I’ve never been to the Louisiana before, and I was kind of surprised by how small and humble the place was. The music venue part of it is pretty much just an attic room. It was a change from the big name venues I’ve been to in Bristol – like the O2, the Marble Factory and Colston Hall – but not in a bad way. Though the performance room could only hold a small fraction of the people the O2 could, it made the gig feel so much more intimate. It felt like the line between the audience and the band was more blurred than it would be in a big venue (heck, some of Pumarosa’s members were even stood next to me during the support act.)

And man, were the support act great. I’d never listened to or heard of Peluché before the gig, and I ended up being pretty blown away by their performance. It’s hard to really describe their style of music – their songs have a sort of dreamy feel to them, and often go off on long jazzy instrumental tangents. Though I normally find myself itching to see the headliner when I go to gigs, I did find myself wishing that Peluché’s set could have been just a few songs longer…

When Pumarosa finally took the stage, they didn’t go for a big flashy entrance – they just set up their instruments and started playing. All emphasis was put on the music, which was pretty refreshing.

Lead singer Isabel quickly grabbed the audience’s attention, as the band kicked off their set with ‘Dragonfly’. The combination of her powerful voice and very Kate Bush-esque dance moves made for a pretty fantastic performance. The opening song was followed up by two tunes very familiar to Pumarosa fans – the band’s two latest singles: ‘Cecile’ and ‘Honey’. Both songs sounded fantastic live, ‘Honey’ especially.

The bulk of the set after this was made up of less familiar songs, with ‘Lion’s Den’ being another highlight. Almost all focus was put on Isabel’s voice until the last few moments, when the band exploded into sound. Isabel even took to playing her guitar like a violin by using a drumstick (yes, you read that right.)

The best moment of the set was saved till towards the end. ‘Priestess’, arguably the band’s best song, sounded absolutely amazing live. The eight-minute-long song felt like a journey, and the dancing from the audience – as well as the band – showed that nobody really wanted it to end. As great as the rest of the set was, ‘Priestess’ was just Pumarosa at their peak. Though there have been many gigs I’ve enjoyed this year, I wouldn’t say any of them reached the same heights as the performance of that song.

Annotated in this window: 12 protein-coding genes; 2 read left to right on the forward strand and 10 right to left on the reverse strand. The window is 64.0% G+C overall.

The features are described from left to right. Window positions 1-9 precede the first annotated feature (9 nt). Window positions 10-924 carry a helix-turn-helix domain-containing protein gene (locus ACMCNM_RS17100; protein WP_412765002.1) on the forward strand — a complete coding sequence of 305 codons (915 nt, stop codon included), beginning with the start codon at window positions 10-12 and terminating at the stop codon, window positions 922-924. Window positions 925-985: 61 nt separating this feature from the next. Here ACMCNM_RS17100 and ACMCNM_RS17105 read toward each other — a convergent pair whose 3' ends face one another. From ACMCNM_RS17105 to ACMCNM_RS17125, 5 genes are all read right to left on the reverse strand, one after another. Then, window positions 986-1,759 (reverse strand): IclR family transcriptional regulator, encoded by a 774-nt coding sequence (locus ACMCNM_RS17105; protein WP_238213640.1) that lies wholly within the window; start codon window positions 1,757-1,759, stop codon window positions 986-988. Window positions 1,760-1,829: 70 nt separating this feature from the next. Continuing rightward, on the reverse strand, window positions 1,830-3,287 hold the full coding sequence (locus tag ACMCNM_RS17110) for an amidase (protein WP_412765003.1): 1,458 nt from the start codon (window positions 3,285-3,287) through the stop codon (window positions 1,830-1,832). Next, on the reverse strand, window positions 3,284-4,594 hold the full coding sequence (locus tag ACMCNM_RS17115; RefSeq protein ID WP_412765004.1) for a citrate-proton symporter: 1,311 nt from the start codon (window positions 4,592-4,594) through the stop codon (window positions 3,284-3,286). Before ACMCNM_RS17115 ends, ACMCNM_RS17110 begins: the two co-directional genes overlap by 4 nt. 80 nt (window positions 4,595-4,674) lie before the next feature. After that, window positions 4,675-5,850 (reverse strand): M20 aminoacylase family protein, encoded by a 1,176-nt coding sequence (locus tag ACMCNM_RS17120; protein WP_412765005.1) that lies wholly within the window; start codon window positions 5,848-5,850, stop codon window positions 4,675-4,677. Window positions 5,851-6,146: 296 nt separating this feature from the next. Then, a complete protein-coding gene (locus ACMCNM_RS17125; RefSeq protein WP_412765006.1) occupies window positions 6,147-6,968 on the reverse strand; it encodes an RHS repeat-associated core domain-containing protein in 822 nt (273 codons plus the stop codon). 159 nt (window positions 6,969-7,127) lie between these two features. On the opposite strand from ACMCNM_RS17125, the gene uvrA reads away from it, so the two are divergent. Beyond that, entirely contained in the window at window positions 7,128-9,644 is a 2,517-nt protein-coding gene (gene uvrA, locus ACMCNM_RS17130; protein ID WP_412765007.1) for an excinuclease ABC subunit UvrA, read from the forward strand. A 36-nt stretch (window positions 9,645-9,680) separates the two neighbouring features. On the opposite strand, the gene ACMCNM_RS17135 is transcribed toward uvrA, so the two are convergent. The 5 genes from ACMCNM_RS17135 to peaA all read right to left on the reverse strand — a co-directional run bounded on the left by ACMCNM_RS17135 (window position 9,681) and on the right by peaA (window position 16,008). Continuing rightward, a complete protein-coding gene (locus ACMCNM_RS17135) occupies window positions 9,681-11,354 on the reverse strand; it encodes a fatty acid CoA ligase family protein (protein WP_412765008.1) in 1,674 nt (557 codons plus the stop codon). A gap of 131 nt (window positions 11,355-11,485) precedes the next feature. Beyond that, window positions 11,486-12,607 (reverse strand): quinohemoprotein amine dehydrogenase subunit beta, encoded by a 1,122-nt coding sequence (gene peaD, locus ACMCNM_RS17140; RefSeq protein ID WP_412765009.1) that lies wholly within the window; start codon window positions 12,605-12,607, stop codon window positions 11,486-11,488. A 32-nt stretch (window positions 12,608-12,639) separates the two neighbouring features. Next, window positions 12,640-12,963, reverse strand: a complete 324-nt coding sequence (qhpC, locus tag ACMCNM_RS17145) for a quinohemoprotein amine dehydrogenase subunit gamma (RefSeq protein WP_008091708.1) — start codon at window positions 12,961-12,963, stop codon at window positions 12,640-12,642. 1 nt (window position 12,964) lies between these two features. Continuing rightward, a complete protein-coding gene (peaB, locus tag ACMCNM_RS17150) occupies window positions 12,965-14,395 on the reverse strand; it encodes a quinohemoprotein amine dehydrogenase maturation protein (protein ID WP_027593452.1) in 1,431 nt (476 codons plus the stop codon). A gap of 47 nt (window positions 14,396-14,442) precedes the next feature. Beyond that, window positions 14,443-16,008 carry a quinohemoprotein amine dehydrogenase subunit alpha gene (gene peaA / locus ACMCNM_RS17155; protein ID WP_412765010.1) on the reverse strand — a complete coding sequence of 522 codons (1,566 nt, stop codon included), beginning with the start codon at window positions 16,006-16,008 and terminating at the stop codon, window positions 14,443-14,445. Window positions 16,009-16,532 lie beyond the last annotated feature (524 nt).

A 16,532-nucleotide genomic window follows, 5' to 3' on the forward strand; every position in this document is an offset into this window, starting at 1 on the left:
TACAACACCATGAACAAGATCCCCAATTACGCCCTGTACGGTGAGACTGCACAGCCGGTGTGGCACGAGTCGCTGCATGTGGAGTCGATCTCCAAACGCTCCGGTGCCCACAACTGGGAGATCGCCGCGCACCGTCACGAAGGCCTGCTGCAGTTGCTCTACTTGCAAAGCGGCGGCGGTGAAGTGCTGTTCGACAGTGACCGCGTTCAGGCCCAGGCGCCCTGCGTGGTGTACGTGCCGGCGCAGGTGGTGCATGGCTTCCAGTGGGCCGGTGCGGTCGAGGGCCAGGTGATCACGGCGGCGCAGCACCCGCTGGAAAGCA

If you get the chance to see Pumarosa live, do it. I’m pretty certain the band is going to get huge soon, and it’d be silly not to go see them at an intimate venue like the Louisiana while you still can.

David Means – Hystopia

Some of the best war novels are the weird ones; the ones that try to expose war for just how ridiculous and pointless it truly is. Slaughterhouse-Five and Catch-22 are prime examples of this – the first easily being one of my favourite books – portraying war in an absurd manner rather than a serious one. David Means’ debut novel Hystopia tries to do this as well – just with much less success than those two books.

It’s hard to know where to start with the plot of this novel. Being presented as the work of a fictitious Vietnam veteran – supported by a lengthy ‘fake’ introduction – Hystopia focuses on a series of veterans who have managed to blank out their traumatic war experiences through a form of treatment known as enfoldment.

However, the treatment does not work on all subjects. A man that goes by the name Rake, one of the failed subjects, kidnaps an innocent woman and goes on a killing rampage across the country, leaving ‘the Corps’ – the group responsible for the enfoldment treatment – to clean up after his mess. Soon two officers of the Corps, Wendy and Singleton, the latter a recipient of the enfoldment treatment himself, are forced to go and capture him.

Really, this is only scratching the surface of Hystopia. There are a lot of ideas going on in this novel, such as it being presented as the work of a fictional author (and having its own fictional history) and it taking place in an alternate history America where Kennedy was not assassinated. And this links to my main issue with the book: it is unnecessarily complicated. I tried to keep my above synopsis brief, but it ended up being pretty much impossible. This book is bursting with ideas – many of them not fitting together well – and at times they cause it to feel like a mess.

Don’t get me wrong, there’s a lot of clever stuff in this book and David Means is obviously a talented writer, but it just seems as though he’s overlooked the basic need for a novel to tell a good story in favour of being clever. The alternate timeline the novel takes place in, for example, feels very unnecessary. It doesn’t play into the story nearly enough, and as a result it feels like Means chucked it in there just because. Slaughterhouse-Five had a lot of weirdness and cleverness in it, sure, but it never felt like weirdness and cleverness for the sake of it.